Commentary: Conservatives need to ‘hit the reset button’ on energy policy

Hartley

Mike Hartley is the executive director of the Ohio Conservative Energy Forum.

Ronald Reagan said “What is a conservative, after all, but one who conserves.” He said it was our “great moral responsibility” to leave the earth to our children as we found it, or better than we found it.

As both a conservative and the father of two young children, I agree. We have a responsibility rooted in faith, economic realities, and the principles of good government to be stewards of this earth, so that it may continue to provide a strong quality of life for future generations. Stewardship is, in fact, a tenet of our Republican philosophy.

When it comes to energy policy, however, conservatives have been reluctant to embrace policies that promote this stewardship. In Ohio, we have allowed political rancor to polarize the issue. The result has been a freeze of the state’s clean energy standards in 2014 – standards that were established in 2008 with overwhelming bipartisan support.

It’s time that we, as conservatives, press the reset button on our attitude toward energy policy. All around us, breakthroughs in science and technology are changing the face of industry. Why then, when it comes to energy, have some conservative policymakers been so staunchly opposed to innovation? We know that new technology is giving way to energy innovation, entrepreneurship, and jobs – we’ve seen it happen right here in Ohio. Despite economic advances in the energy industry, however, some Republican leaders seem reluctant to accept this.

Current policies limit us to outdated energy sources and make us overly-reliant on foreign energy sources from the most volatile regions of the world. What would happen if we move toward an energy policy that relies less on foreign sources and more on resources right here in the U.S.? We increase our position of strength on the world stage. We increase the safety, security, and strength of our military. We help the economy by requiring fewer military resources to secure foreign energy sources. We improve our economy. These are outcomes that any conservative can get behind.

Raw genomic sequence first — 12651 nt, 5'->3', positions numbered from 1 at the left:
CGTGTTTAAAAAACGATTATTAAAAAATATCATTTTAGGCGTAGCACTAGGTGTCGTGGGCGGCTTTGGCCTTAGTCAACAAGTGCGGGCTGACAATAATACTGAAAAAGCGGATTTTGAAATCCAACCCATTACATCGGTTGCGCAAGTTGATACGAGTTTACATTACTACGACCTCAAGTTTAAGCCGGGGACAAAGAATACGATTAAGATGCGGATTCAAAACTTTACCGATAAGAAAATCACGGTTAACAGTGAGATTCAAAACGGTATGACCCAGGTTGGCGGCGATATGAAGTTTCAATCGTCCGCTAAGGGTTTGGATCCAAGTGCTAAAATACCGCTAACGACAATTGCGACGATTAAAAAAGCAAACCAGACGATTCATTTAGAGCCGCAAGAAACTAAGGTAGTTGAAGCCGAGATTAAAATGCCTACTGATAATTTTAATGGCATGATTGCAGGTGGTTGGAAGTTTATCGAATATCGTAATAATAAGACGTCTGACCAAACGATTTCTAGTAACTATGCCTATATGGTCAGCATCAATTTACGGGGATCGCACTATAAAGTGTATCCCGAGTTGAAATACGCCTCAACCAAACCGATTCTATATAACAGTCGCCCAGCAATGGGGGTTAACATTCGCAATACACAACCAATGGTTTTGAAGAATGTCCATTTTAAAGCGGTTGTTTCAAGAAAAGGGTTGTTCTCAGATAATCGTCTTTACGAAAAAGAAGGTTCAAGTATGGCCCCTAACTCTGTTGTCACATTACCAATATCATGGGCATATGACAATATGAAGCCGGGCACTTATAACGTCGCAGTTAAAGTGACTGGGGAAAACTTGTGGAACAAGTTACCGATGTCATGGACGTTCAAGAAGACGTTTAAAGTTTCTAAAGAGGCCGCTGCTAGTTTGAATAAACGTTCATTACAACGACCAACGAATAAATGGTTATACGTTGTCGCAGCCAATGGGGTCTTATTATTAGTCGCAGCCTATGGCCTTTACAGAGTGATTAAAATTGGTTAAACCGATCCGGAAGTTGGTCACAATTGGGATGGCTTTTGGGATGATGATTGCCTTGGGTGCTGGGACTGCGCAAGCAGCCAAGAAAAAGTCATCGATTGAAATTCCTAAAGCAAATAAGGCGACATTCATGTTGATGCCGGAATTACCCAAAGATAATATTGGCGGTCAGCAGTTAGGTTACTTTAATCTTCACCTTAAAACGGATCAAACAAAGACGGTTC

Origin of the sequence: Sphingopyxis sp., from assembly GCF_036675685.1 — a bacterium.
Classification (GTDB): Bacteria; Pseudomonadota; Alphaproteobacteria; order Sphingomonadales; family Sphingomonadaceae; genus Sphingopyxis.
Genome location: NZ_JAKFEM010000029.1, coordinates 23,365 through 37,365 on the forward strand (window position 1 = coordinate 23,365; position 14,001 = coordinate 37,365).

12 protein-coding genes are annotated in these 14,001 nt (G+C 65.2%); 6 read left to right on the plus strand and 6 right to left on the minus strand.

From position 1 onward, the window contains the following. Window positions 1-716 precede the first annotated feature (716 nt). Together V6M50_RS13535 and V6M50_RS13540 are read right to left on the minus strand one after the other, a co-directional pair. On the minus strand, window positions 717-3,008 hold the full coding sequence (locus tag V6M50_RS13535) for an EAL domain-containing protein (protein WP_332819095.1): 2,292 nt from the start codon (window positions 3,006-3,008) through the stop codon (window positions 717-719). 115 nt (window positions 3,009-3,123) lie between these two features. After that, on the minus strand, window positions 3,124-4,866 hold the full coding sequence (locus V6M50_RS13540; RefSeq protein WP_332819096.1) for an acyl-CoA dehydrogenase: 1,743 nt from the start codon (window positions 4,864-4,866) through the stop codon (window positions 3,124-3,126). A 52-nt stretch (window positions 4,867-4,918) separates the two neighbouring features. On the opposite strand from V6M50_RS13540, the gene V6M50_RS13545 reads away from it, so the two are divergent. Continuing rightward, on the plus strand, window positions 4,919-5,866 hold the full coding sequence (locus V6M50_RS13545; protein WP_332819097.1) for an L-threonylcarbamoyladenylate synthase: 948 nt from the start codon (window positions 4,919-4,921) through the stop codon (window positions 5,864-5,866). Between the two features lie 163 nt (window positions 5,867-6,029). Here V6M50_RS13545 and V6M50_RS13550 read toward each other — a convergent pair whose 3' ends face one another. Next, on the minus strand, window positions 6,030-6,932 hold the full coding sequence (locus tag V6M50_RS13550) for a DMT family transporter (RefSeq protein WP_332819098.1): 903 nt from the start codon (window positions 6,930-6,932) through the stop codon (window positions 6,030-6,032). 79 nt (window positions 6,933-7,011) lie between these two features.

The truth is, however, it makes no difference on which side of the aisle you stand. Energy reform is necessary. There are solutions to our antiquated model of energy production – solutions that conservatives can and should embrace.

There can and should be conservative support for an innovative, competitive energy policy – one that embraces a true all-of-the-above approach. Enacting policies that foster the creation of a diverse energy portfolio will continue to make Ohio an attractive place to do business. Yes, Ohio is a coal state. And we have a healthy economy surrounding shale oil and gas development. We can and should continue to embrace these traditional sources. But in true conservative fashion, we should be encouraging innovation and the entrepreneurial spirit through new energy technologies.

These technologies have already helped to reignite Ohio’s growing economy by reinvigorating the manufacturing sector, providing jobs for veterans, attracting new business to the state, and ultimately saving ratepayers money. With Ohio’s Alternative Energy Portfolio Standard, the state showed the country it wanted to be a leader in the realm of having a diverse energy portfolio.

Clean energy standards will create entire new industries and ripples of innovation across already established industries – transportation, communications, infrastructure, and more.

It is a false choice to say that we can’t promote clean renewable energy and energy efficiency without increasing costs that harm our economic competitiveness. Rapidly changing technology proves that is wrong. We can do both and must. A growing number of studies show that the costs of clean energy are dropping significantly. A recent study by Bloomberg’s New Energy Finance research unit shows that on-land wind energy is now cost-competitive with oil and gas, and solar is not far behind. The cost of inaction and obstructionist policy that stifles clean energy market innovation will come in the form of American security.

From a policy standpoint, there are myriad reasons for conservatives to support clean and renewable energy. But consider also the future of our party. Studies show that clean and renewable energy is important to young people today regardless of personal politics. The political landscape is shifting. Young conservatives are embracing the party’s historical tradition of conservation and stewardship. By failing to acknowledge this, we’re closing the door in the face of a generation.

Not so long ago, Ohio was a leader in energy innovation and home to a burgeoning clean energy economy. Our state is at a crossroads. We can lead again, but not without an energy policy that embraces both traditional energy sources as well as new, clean, renewable, and efficient energy sources.

Mike Hartley is the executive director of the Ohio Conservative Energy Forum.

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